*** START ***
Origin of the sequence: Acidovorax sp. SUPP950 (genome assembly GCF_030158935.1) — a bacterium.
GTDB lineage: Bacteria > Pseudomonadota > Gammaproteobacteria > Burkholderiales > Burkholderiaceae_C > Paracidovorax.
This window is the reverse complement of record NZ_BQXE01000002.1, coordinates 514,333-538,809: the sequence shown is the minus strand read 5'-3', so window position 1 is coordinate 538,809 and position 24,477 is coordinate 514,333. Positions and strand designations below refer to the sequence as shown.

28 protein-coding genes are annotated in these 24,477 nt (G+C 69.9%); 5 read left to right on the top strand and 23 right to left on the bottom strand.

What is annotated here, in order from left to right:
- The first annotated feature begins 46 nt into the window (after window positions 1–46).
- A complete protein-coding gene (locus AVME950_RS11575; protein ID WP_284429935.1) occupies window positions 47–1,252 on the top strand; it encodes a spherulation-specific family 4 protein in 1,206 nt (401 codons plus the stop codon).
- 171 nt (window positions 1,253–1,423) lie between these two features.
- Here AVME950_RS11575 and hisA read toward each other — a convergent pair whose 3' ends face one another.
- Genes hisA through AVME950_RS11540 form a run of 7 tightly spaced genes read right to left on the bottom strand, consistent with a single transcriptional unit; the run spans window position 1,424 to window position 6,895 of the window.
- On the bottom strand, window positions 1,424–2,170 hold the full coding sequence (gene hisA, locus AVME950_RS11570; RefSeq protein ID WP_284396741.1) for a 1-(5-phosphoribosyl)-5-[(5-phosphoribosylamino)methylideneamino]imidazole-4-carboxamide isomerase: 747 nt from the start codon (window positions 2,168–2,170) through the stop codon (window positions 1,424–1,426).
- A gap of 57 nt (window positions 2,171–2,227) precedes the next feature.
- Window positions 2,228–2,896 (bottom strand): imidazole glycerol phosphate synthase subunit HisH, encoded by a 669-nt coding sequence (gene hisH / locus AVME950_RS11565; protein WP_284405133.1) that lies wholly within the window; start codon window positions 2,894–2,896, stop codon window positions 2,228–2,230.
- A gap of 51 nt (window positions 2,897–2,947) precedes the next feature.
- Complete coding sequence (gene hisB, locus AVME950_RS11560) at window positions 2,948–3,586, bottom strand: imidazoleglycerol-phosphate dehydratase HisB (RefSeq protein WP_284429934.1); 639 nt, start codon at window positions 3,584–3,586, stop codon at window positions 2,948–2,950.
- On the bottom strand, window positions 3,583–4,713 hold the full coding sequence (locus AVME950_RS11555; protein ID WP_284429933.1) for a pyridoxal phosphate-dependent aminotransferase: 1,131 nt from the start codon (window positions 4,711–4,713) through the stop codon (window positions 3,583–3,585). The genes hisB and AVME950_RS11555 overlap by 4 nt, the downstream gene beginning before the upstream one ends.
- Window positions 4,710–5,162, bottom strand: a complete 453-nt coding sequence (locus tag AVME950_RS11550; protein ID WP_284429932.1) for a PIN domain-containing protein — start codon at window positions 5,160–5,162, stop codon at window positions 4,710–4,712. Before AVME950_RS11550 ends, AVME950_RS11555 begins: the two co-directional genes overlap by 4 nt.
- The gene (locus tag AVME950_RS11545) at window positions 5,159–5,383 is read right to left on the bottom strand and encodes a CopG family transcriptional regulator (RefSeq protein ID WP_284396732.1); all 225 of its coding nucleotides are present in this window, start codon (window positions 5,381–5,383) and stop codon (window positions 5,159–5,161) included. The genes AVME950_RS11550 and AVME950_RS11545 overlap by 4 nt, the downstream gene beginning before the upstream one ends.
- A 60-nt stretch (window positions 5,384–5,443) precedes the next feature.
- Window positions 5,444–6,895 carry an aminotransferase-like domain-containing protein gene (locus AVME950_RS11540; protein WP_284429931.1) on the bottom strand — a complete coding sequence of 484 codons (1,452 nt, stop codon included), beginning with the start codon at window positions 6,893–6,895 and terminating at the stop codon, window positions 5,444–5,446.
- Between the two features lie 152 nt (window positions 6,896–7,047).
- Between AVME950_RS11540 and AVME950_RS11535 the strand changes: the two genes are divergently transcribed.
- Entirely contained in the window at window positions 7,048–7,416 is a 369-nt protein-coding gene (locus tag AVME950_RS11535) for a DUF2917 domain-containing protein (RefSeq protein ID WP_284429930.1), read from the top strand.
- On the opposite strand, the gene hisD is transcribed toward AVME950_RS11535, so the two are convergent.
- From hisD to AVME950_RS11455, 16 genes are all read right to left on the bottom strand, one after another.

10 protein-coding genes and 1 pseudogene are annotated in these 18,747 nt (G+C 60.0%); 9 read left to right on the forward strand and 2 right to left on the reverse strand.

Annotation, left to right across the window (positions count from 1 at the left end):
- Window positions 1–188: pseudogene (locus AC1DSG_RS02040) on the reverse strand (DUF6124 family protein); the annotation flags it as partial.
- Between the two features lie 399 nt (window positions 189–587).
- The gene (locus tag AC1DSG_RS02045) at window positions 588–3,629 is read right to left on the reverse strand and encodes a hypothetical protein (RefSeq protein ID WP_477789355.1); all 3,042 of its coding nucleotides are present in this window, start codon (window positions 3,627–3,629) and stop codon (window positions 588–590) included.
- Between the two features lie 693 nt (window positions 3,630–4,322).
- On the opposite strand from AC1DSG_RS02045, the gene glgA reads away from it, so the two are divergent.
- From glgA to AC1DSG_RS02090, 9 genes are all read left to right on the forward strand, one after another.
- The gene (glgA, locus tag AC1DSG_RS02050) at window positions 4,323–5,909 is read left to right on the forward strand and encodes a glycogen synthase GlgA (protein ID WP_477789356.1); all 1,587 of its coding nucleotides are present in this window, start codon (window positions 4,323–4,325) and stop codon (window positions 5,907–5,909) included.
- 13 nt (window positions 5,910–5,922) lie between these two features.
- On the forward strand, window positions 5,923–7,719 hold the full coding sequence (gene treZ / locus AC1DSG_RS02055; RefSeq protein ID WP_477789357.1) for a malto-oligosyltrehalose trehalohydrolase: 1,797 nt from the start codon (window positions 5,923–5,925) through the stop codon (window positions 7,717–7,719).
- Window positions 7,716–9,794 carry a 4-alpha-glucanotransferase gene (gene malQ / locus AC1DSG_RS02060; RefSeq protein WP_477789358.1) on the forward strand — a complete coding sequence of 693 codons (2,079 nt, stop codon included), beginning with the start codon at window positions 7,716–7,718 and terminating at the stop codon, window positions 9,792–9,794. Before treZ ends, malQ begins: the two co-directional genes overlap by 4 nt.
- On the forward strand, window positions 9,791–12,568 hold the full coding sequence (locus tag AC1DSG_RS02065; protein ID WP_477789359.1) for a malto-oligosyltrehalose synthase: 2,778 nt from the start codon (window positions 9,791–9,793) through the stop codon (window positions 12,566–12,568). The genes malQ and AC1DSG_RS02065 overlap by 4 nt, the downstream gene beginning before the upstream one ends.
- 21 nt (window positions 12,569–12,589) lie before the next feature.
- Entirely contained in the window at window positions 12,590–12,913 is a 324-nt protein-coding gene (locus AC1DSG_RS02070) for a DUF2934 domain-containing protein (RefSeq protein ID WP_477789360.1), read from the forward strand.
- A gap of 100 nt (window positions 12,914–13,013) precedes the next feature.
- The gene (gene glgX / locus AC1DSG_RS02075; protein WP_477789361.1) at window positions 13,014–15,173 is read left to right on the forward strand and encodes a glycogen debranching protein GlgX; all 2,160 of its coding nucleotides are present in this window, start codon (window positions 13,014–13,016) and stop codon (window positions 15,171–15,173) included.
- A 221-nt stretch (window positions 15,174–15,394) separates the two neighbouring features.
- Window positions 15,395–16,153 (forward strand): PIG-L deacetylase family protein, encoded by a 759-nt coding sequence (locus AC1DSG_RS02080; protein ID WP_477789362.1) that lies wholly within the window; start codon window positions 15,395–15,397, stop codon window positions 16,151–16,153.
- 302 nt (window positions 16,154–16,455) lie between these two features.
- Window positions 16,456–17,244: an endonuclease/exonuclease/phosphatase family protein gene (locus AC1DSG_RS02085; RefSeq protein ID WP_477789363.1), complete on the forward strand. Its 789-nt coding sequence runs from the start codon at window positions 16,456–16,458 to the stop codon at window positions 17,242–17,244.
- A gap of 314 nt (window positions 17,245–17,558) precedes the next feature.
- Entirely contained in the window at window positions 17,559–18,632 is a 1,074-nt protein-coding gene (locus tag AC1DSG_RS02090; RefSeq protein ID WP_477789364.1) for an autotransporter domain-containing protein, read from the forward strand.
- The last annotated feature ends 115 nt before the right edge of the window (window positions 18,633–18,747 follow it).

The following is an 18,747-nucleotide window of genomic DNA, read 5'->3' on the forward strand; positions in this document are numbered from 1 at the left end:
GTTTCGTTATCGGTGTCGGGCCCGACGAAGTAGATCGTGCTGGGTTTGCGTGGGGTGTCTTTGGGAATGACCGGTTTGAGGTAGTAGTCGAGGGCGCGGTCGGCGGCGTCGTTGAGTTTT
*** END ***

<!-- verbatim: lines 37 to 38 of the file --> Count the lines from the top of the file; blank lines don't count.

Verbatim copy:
- Window positions 7,716–9,794 carry a 4-alpha-glucanotransferase gene (gene malQ / locus AC1DSG_RS02060; RefSeq protein WP_477789358.1) on the forward strand — a complete coding sequence of 693 codons (2,079 nt, stop codon included), beginning with the start codon at window positions 7,716–7,718 and terminating at the stop codon, window positions 9,792–9,794. Before treZ ends, malQ begins: the two co-directional genes overlap by 4 nt.
- On the forward strand, window positions 9,791–12,568 hold the full coding sequence (locus tag AC1DSG_RS02065; protein ID WP_477789359.1) for a malto-oligosyltrehalose synthase: 2,778 nt from the start codon (window positions 9,791–9,793) through the stop codon (window positions 12,566–12,568). The genes malQ and AC1DSG_RS02065 overlap by 4 nt, the downstream gene beginning before the upstream one ends.